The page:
Each still life takes hours to compose. “I work really fast when I paint, but there’s a lot of preparing and setting up. Often, I’ll set up the whole still life and be ready to go when I realise I really need to put in a bottle of [vermouth] Noilly Prat. It’s a really strange urge that [the work] won’t be complete until I get in the car and buy that bottle,” she laughs.
Along with food and drink, nostalgia is another theme of Young’s work. This year, for Sydney Contemporary she has painted a series of still life works featuring antiques as a way to explore her fascination with scale and memory. “I’m definitely [a nostalgic person]. I look at life as though it were a movie going back and forwards and rerunning.”
“My interest in photography is an interest in history”
Atong Atem has fast become a rising star in the art world
When Atong Atem dropped out of architecture school to study art, she accepted that in abandoning her career as an architect she’d also most likely be surrendering her financial security.
“I accepted that pursuing art as a career was not smart because that’s what the world around me told me,” says Atem, who was born to South-Sudanese parents in Ethiopa before settling in Melbourne as a refugee when she was six.
But although Atem did endure what she describes as “rice and lentils” phase, her star has risen quickly. Today, her work is hung in the National Gallery of New South Wales, and she has shown in London, New York, Milan and Amsterdam. This weekend her work is on show at Sydney Contemporary.
Atem is known for her vivid use of colour and for her self-portraiture, with much of her work focused on interrogating and reimagining her cultural history. “My interest in photography is really an interest in history and the history of photos of over time,” says Atem, who is particularly interested in historical ethnographic photographic portraits that were captured by colonial explorers and the ways in which these images exploited and objectified their subjects.
The prints on display at Sydney Contemporary are recreations of family photos – an attempt to “fill in the blanks” of a family and cultural history that she feels so distant from today. “I’m not trying to be a documentarian or earnest…some of the photos are direct recreations, [others] take the purpose of visual language of the family photos.”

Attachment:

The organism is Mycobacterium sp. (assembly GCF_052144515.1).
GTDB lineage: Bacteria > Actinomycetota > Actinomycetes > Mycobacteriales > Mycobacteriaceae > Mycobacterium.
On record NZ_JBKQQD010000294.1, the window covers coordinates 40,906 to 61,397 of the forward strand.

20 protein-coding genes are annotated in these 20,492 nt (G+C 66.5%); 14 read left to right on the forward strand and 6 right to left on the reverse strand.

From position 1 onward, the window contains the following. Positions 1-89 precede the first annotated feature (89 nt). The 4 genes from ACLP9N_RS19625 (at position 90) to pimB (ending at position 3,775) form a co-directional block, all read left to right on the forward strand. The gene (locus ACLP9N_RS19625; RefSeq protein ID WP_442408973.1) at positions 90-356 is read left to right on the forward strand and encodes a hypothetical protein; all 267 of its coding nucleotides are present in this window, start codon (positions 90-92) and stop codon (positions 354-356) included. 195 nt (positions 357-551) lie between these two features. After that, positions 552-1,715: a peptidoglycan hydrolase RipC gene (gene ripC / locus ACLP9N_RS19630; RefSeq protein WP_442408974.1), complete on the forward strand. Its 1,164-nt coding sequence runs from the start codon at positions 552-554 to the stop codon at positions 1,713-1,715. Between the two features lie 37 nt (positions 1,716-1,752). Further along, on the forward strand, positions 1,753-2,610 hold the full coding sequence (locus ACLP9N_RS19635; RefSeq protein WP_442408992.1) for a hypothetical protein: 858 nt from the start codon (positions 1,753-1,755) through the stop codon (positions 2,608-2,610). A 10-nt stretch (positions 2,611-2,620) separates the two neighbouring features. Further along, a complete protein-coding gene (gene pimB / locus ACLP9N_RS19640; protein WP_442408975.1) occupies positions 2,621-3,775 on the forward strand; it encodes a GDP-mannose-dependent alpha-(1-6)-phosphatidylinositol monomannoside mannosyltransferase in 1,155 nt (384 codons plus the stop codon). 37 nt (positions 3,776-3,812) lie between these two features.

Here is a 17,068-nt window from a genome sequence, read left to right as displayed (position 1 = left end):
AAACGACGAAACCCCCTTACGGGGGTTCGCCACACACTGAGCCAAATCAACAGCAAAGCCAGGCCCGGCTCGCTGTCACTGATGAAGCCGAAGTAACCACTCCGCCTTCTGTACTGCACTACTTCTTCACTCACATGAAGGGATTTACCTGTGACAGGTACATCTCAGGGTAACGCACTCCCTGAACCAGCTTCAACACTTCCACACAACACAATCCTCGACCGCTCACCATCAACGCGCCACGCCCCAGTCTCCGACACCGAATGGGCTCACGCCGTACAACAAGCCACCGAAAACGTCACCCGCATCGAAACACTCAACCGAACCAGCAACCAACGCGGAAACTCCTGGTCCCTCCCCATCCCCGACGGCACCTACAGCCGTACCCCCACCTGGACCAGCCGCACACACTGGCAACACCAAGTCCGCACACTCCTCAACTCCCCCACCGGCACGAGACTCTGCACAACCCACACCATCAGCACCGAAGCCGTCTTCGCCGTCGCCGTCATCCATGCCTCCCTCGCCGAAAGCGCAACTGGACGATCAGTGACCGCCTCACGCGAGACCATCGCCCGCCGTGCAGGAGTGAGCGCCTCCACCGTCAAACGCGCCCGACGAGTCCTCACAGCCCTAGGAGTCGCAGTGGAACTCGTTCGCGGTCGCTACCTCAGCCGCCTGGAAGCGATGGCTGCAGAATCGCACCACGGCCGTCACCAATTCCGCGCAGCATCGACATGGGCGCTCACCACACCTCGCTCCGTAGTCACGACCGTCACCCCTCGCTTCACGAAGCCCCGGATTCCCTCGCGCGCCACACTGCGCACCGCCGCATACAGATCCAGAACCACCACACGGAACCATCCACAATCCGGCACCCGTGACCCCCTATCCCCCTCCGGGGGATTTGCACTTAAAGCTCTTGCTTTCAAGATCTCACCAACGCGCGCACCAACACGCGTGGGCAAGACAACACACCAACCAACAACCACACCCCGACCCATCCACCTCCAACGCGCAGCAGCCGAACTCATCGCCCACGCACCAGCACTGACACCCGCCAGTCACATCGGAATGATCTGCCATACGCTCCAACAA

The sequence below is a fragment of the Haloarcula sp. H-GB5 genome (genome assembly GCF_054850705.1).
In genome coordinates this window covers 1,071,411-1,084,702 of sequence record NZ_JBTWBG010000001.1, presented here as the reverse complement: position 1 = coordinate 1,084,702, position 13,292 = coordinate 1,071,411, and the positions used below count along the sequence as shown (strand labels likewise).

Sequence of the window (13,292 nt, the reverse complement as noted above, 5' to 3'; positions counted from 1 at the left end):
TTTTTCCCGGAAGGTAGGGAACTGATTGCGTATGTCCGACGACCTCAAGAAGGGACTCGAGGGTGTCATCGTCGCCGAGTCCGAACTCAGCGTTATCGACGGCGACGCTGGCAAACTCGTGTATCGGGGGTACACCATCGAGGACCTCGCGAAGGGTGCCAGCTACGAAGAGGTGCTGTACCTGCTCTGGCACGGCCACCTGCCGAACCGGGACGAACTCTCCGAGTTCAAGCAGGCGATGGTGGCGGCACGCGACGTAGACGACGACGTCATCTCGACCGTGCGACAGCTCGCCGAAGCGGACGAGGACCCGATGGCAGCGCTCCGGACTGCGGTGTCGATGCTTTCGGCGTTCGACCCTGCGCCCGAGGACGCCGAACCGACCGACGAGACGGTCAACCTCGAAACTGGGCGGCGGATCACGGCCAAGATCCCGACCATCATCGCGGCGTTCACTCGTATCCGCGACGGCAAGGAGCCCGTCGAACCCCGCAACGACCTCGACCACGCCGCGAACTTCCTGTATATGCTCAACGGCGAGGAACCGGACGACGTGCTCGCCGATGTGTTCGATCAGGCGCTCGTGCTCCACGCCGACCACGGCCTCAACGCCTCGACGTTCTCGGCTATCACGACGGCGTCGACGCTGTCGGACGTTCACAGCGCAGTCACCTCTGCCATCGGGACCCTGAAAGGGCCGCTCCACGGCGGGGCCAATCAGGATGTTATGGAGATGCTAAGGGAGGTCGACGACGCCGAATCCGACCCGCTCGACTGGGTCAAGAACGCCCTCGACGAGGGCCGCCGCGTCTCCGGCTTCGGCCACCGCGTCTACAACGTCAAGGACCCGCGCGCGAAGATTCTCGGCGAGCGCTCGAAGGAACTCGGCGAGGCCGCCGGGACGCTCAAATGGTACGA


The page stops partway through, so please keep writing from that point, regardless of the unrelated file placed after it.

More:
More rising art stars…
Nadia Hernández’s work is informed by her experience as a Venezuelan woman living in Australia. Using colourful textiles, paper constructions, paintings, music, installations, sculptures and murals, Hernández negotiates complex narratives, weaving the personal and the political. It’s time for sancocho! will occupy a dedicated space at Kid Contemporary and invites children to create an artwork inspired by Hernández’s practice.
Miranda Skoczek is known for her vibrant, colourful work and her layered, abstract approach to art. The artist, who lives in the Dandenong ranges, has collaborated with Gorman and been profiled in a range of art publications.
Peta Clancy is a descendant of the Bangerang People and her photographic work explores hidden histories of colonisation. Her series Undercurrent will be projected on the exterior façade of Carriageworks during the evenings of the Fair.
Julia Trybala is an early-career artist whose luscious, velvety paintings show closely cropped and ambiguous body parts. Her work reveals the complexity of human relationships through subtle gestures and expressions.
Yukultji Napangati is a rising star of the Papunya Tula Artists – one of Australia’s most successful Indigenous art communities celebrating its 50th anniversary. Napangati is renowned for her shimmering surfaces and subtle use of colour.
WeiZen Ho presents The Stories from the Body #1, the first of a performance series that attempts to retrace lineages that have been disrupted, as a result of migration, from the South Fujian Province of China to Java, Singapore and Malaysia.
Elisa Jane Carmichael is a Quandamooka woman and multidisciplinary artist who honours her saltwater heritage by incorporating materials collected from Country. Her practice explores the beauty of nature and surrounding environments, drawing inspiration from her cultural identity and heritage.